After the San Diego Symphony’s opening weekend piano concerto marathon with Lang Lang—he played Beethoven’s “Emperor” Concerto last Friday and Sunday and Tchaikovsky’s First Piano Concerto on Satruday—it seemed like too much of a good thing to invite Garrick Ohlsson to solo in Tchaikovsky’s Second Piano Concerto in G Major the following weekend.
But, as Mae West once pronounced with near Papal authority: too much of a good thing can be wonderful!
On Friday (October 12) at Copley Symphony Hall, both Ohlsson and the rarely played Tchaikovsky Piano Concerto In G Major were indeed wonderful. Ohlsson, a bear of a player with an outsized technique, subdued the challenges of the Tchaikovsky with understated command and ample interpretive insight.
The concerto’s massive and technically demanding opening movement offered sufficient opportunity to gild the lily, but Ohlsson suavely ignored such temptations. After pages of turbulent octave flourishes and two mighty cadenzas (the second lasting longer than most Chopin solo pieces), he lavished his ministrations on an agile section of transparent themes that called to mind the elegant dances from Eugene Onegin, the opera Tchaikovsky finished in 1879 only months before he started to sketch this G Major Piano Concerto.
It is safe to presume that this Concerto’s odd second movement explains its obscurity. During much of this dreamy andante, the orchestra is at rest, while a charming chamber ensemble of the concertmaster, first chair cello and piano soloist play together. And the two solo strings have far more compelling music than the piano. While Concertmaster Jeff Thayer was crafting graceful themes and cellist Yao Zhao was pouring out his heart in burnished sighs, Ohlsson was left staring into space counting measures (or mentally reviewing next week’s performance schedule) until he was called on to add a few modest thoughts to this profound duet.
Everyone jumped into high gear for the finale, a go-for-broke rondo with an abundance of thematic cargo. Music Director Jahja Ling set a rollicking pace that kept his charges on the edge of their seats, and Ohlsson’s effervescent compliance turned what might have been a breathless marathon into a joyous sprint.
He offered Chopin’s familiar Waltz in C-sharp Minor, Op. 64, No. 2, as his encore. Mining unexpected emotive details from this fragile Waltz, he reminded the Copley Hall audience how much depth and soul he brought in both orchestral and solo performances during the San Diego Chopin Bicentennial Celebration (2010-2011).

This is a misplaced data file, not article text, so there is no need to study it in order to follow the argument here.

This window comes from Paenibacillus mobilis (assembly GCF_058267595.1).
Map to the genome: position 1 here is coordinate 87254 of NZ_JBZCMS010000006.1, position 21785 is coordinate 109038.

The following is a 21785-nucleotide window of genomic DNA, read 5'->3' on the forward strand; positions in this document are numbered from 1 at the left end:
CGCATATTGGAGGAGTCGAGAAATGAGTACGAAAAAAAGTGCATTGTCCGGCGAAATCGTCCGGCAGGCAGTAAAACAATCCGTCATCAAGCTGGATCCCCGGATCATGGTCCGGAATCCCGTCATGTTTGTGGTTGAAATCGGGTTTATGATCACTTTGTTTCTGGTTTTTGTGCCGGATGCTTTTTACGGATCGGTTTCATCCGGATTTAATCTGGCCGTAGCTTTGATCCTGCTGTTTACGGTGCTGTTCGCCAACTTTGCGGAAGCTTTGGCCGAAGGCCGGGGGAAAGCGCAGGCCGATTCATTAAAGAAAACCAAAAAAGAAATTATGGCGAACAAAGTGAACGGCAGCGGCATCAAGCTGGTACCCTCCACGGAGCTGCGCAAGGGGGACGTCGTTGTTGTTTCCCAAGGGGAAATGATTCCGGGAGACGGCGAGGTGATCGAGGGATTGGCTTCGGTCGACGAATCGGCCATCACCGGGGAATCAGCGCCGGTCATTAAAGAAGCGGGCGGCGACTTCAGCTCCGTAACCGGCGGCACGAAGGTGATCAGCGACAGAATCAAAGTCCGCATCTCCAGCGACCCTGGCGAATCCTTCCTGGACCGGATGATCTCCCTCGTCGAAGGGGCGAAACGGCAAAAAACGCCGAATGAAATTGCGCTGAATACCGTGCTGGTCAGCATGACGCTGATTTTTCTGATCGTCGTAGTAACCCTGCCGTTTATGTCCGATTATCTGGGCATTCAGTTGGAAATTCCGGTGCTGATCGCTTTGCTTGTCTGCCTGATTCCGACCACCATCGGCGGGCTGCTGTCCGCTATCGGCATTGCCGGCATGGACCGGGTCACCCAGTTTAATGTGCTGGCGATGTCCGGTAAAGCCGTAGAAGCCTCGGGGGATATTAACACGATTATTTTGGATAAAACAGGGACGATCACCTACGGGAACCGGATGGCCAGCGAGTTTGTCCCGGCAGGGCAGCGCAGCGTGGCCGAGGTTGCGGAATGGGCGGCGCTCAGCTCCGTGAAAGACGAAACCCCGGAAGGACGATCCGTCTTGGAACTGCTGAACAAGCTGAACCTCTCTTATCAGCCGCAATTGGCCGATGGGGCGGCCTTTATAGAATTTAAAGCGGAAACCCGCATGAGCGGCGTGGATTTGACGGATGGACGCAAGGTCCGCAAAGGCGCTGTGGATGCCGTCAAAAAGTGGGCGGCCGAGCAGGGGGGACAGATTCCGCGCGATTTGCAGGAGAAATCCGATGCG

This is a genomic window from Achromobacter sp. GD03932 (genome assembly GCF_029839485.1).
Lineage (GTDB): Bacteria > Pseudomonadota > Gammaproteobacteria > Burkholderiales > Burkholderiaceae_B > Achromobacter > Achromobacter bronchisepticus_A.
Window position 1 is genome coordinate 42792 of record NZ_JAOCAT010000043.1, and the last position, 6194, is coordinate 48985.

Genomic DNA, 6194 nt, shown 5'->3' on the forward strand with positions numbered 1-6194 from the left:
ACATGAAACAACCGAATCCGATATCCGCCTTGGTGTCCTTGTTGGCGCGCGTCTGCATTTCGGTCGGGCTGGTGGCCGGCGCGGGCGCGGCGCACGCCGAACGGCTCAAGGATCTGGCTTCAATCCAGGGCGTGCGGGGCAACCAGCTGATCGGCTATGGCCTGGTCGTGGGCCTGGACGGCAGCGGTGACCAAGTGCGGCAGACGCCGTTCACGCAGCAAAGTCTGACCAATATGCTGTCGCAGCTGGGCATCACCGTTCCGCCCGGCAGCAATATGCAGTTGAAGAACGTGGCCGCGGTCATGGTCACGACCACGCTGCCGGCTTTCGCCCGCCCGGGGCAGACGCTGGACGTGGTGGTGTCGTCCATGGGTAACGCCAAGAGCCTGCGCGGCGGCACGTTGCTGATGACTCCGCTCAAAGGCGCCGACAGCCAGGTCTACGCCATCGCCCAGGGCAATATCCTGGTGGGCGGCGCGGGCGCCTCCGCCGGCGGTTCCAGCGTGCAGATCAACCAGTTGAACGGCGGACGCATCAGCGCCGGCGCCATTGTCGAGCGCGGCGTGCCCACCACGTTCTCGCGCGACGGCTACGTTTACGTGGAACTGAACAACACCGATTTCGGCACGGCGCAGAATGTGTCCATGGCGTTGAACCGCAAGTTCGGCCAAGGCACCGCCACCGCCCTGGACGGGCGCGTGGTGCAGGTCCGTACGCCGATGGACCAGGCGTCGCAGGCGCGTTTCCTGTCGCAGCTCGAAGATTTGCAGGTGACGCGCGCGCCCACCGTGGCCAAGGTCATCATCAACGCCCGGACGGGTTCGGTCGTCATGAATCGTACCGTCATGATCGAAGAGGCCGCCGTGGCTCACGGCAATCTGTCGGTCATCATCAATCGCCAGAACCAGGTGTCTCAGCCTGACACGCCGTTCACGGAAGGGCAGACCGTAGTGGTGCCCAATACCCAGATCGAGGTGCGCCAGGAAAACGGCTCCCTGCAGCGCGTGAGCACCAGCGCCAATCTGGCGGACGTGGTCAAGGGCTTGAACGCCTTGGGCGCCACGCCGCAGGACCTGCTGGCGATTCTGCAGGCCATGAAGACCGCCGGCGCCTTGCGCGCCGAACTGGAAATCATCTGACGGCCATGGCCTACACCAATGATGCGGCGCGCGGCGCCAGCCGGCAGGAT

Ling balanced Tchaikovsky’s heady Romanticism with the deft neo-classisism of Ottorino Respighi’s Suite I from the “Ancient [php snippet=1]Airs and Dances,” a work that takes miniature Renaissance dances and expands them into radiant orchestral gems. Without Reshighi’s luxurious orchestration they would be little more than precious exercises, but Ling found wit and vivacity in such contrapuntal artifice. Among the many wind solos, Principal Oboe Sarah Skuster’s plaintive incantations in the third movement stood out.
In his program notes, Ling observed that Haydn’s symphonies “represent the best training for today’s orchestras,” a point well taken. But the orchestra’s account of Haydn’s Symphony No. 102 in B-flat Major sounded too much like a piece still in the learning stage. In the calmer movements, the players displayed sufficient unity and warmth of tone, but once the tempo increased, notably in the outer movements, the string tone lost its sheen and the unity within each section weakened.
This is a substantial Haydn symphony, one from his final years, but this labored performance made it seem much longer and dutiful than need be. It may be a season or two before San Diego matures into an ensemble that will give “Papa” Haydn his due.
Tickets: $20-96 Box Office phone: 619.235.0804
Next Jacobs Masterworks program: The young Taiwanese violin virtuoso Ray Chen plays the Sibelius Violin Concerto and Jahja Ling conducts the Brahms Fourth Symphony October 26-28, 2012.